Folk dance as a form and inspiration united three diverse currents in Stone’s musical life: the acoustic music scene he loves, a fascination with Nordic music, and a sideline project interpreting Bach on the banjo. “I had three records that I wanted to make,” Stone explains, “and dance was an umbrella that covered all grounds.”

He immersed himself in Nordic culture, watching films, reading novels, and savoring encounters on tour with visionary roots groups like Väsen, whose nyckelharpa whiz, Olov Johansson, contributed to “Troll Kingdom Polska.” Meanwhile, Stone continued to study Bach in his practice room when he had the chance (and he performs the “Allemande” from French Suite No. 6 on the album).

Yet what really set Stone’s dances into motion were his collaborators, acoustic musicians from divergent backgrounds that Stone loved urging in new, unexplored directions: “When I look for musicians to collaborate with, I am looking for people with a certain adventurous sensibility, who have pioneered new ways of playing. I love bringing them into totally different territory.”

Casey Driessen brought lithe, percussive five-string fiddle playing, with an extra low string that expands the violin range, and a sixth sense for music from around the world, thanks in part to trips to China and Tibet with Abigail Washburn’s Sparrow Quartet. “Casey is a master of the chop, using the bow percussively,” notes Stone. “Most of the rhythmic elements you hear are Casey. He’s a drummer living in a fiddler’s body.”

Though guitarist Grant Gordy, who plays with the alt-bluegrass/jazz David Grisman Quintet, has a gift for improvisation, Stone shied away from trading fours: “I wanted to find out what would happen to that energy, if you brought together jazz artists but didn’t give them solos.”

What Stone did give Driessen, Gordy, and former Punch Brother bassist Greg Garrison was space to find their own way into the pieces. The musicians spent days at a lake cabin, working through possibilities and variations, rearranging sections, and trying just about anything. “We took ‘Planinsko Horo’ and played it in every key,” recalls Stone with a laugh. “We made notes of what we liked and didn’t, and then voted on our favorites. It was like an experiment in musical democracy.”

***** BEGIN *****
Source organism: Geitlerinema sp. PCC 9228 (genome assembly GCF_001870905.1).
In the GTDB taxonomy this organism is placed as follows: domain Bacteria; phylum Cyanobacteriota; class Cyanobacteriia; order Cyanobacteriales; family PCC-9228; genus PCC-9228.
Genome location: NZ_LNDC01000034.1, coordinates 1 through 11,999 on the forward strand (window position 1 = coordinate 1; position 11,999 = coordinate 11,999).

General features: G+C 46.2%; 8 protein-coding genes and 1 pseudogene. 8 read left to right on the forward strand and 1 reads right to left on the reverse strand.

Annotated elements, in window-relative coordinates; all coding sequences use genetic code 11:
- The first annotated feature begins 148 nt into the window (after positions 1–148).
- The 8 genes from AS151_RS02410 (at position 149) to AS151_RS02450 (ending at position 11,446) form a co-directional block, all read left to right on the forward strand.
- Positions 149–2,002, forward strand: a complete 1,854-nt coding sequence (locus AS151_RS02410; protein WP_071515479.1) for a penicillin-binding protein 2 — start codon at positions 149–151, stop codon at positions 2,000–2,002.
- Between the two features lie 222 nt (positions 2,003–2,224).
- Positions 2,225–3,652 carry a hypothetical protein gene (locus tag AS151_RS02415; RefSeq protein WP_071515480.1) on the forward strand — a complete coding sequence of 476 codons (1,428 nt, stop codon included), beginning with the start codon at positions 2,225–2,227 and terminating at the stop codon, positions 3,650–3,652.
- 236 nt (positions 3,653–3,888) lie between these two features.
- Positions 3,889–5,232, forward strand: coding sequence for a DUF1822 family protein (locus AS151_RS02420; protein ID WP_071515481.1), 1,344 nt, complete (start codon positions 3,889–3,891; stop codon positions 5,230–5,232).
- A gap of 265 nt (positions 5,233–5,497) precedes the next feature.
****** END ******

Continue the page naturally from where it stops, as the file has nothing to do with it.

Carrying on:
Stone finally had a chance to turn to some favorite musical moments—sometimes mere snatches of melody, of uncertain origin—and set them shimmying, sashaying, and reeling. He had only 45 seconds of a Bulgarian ruchenitsa from an old mix tape to go on (though he eventually traced its history, thanks to several Bulgarian music scholars). “Krasavska Ruchenitsa” became far more than a danceable ditty, opening with a spontaneous burst of fiddle, bass, and cymbal hitting wildly at once, and contrasting crisp, passionate banjo with Driessen’s serpentine fiddle.

“Moresca Nuziale” was also a mystery—and, as it turned out, a potential danger. “I learned this melody from a friend, who didn’t know anything about it,” Stone recounts. “Eventually, I found the composer, renowned Italian button accordionist Riccardo Tesi. He explained that it was composed for the marriage of his two close friends. It was structured on the traditional moresche, a Moorish sword-fighting dance from Southern Italy. Evidently, Riccardo forgot that these were dances of struggle and the couple divorced after six months. He made me promise never to play it at a wedding.”

Stone makes tradition sing, whether barn-burning bluegrass style (“Ways of the World”) or stepping nimbly through tunes from County Clare (“The Reels”). Yet he also reveals a keen sense of coloration, texture, and emotion on original pieces, the pensive and s